Sand Dunes, Junggar Basin, Northwestern China

This striking astronaut photograph taken from the International Space Station highlights a sand dune field within the Burqin-Haba River-Jimunai Desert near the borders of China, Mongolia, Russia, and Kazakhstan. The dune field (approximately 32 km long) is located immediately to the west-northwest of the city of Burqin (not shown), and is part of the Junggar Basin, a region of active petroleum production in northwestern China. The Irtysh River, with associated wetlands and riparian vegetation (appearing grey-green in the image) flows from its headwaters in the Altay Mountains to the east towards Siberia to the west (right to left across the image).

Tan sandy linear dunes at image center on the south side of the Irtysh River dominate the view. The linear dunes are formed from mobile barchan (crescent-shaped) dunes moving from left to right in this view; the barchans eventually merge to form the large linear dunes which can reach 50 -100 meters in height. Sand moving along the southern edge of the dune field appears to be feeding a southeastern lobe with a separate population of linear dunes (image lower right).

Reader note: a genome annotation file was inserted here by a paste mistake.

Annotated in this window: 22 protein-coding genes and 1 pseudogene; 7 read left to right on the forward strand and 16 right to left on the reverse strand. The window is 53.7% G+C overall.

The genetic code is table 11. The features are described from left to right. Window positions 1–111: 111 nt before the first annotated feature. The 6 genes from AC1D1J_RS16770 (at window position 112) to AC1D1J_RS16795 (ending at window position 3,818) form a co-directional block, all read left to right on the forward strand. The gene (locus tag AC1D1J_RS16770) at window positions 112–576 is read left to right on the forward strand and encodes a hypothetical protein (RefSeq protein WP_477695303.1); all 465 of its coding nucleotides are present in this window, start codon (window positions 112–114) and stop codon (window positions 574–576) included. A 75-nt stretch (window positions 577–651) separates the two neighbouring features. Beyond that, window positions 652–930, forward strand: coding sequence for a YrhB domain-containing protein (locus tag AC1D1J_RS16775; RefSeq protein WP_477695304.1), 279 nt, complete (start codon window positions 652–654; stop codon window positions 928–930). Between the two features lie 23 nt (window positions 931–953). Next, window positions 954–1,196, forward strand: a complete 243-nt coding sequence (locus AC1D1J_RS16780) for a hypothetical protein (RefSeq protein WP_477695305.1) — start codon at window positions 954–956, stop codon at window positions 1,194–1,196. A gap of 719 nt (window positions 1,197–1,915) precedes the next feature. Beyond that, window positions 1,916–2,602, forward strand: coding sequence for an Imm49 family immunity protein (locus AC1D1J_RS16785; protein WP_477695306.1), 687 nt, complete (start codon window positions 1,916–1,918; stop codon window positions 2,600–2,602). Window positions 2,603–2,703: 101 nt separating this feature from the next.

The Burqin-Haba River-Jimunai Desert area also includes darker gravel covered surfaces that form pavements known locally as gobi. These are somewhat indistinguishable from vegetated areas arresting some of the dunes at the resolution of the astronaut photograph, but tend to be located on the flat regions between the dunes.

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This service is provided by the International Space Station program and the JSC Earth Science & Remote Sensing Unit, ARES Division, Exploration Integration Science Directorate.
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